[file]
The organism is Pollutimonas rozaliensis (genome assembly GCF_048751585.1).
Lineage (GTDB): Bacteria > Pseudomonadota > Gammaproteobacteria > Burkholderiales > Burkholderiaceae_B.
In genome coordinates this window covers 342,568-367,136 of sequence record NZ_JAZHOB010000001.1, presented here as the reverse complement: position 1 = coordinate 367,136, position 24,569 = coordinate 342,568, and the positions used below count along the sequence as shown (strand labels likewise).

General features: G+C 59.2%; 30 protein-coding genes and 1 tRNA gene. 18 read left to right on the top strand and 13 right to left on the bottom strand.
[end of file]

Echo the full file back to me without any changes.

The organism is Pollutimonas rozaliensis (genome assembly GCF_048751585.1).
Lineage (GTDB): Bacteria > Pseudomonadota > Gammaproteobacteria > Burkholderiales > Burkholderiaceae_B.
In genome coordinates this window covers 342,568-367,136 of sequence record NZ_JAZHOB010000001.1, presented here as the reverse complement: position 1 = coordinate 367,136, position 24,569 = coordinate 342,568, and the positions used below count along the sequence as shown (strand labels likewise).

General features: G+C 59.2%; 30 protein-coding genes and 1 tRNA gene. 18 read left to right on the top strand and 13 right to left on the bottom strand.